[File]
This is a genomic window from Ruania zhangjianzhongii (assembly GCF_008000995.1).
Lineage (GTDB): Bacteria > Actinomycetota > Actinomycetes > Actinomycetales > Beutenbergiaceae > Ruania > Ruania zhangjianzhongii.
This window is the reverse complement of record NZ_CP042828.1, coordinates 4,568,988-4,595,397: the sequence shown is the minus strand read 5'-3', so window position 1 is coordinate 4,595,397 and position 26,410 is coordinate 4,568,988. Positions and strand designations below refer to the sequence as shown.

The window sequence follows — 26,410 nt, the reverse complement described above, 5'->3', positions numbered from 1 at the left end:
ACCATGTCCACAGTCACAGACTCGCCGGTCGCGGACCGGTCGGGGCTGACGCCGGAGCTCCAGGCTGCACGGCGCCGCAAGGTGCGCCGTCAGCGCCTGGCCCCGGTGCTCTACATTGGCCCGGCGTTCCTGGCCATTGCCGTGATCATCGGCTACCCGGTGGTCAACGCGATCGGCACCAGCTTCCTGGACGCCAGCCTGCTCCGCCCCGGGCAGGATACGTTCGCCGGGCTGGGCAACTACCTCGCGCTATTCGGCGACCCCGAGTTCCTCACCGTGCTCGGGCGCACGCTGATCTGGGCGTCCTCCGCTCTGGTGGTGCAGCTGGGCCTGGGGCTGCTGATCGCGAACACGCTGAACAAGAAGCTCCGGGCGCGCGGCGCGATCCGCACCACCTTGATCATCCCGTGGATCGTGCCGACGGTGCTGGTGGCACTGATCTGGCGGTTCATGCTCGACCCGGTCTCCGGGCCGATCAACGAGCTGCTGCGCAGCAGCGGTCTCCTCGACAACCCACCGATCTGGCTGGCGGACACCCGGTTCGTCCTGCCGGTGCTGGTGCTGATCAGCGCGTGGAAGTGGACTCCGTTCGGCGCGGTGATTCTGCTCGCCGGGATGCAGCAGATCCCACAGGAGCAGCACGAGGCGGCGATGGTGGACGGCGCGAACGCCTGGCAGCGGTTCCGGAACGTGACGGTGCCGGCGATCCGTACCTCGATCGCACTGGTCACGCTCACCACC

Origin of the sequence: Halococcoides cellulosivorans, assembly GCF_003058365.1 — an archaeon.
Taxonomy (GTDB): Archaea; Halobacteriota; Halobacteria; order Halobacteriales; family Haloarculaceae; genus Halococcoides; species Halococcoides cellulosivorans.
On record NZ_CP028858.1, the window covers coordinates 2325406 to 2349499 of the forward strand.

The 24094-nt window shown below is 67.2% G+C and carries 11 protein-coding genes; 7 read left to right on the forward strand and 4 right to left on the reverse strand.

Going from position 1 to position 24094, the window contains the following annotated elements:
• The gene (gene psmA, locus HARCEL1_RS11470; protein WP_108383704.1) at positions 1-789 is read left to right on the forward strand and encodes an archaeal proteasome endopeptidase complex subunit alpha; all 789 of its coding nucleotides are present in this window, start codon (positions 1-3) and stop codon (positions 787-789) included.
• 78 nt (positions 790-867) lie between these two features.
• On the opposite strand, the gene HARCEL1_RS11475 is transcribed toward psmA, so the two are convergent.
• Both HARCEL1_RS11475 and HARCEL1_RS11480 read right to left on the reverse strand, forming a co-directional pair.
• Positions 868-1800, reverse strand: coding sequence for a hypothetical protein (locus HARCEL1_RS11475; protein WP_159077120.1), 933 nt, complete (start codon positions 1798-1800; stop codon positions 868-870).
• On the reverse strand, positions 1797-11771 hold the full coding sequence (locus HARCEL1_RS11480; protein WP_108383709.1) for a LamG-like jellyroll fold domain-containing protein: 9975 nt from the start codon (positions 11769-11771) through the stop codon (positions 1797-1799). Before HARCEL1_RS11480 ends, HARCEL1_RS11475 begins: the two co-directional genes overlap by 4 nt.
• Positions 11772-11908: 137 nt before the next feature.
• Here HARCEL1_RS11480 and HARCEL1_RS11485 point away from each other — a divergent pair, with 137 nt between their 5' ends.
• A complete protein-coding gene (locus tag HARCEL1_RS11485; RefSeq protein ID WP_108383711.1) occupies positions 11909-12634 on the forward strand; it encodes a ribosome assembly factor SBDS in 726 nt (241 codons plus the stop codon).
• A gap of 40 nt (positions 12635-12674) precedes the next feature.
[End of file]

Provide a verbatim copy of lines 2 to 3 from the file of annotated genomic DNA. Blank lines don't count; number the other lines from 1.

Lineage (GTDB): Bacteria > Actinomycetota > Actinomycetes > Actinomycetales > Beutenbergiaceae > Ruania > Ruania zhangjianzhongii.
This window is the reverse complement of record NZ_CP042828.1, coordinates 4,568,988-4,595,397: the sequence shown is the minus strand read 5'-3', so window position 1 is coordinate 4,595,397 and position 26,410 is coordinate 4,568,988. Positions and strand designations below refer to the sequence as shown.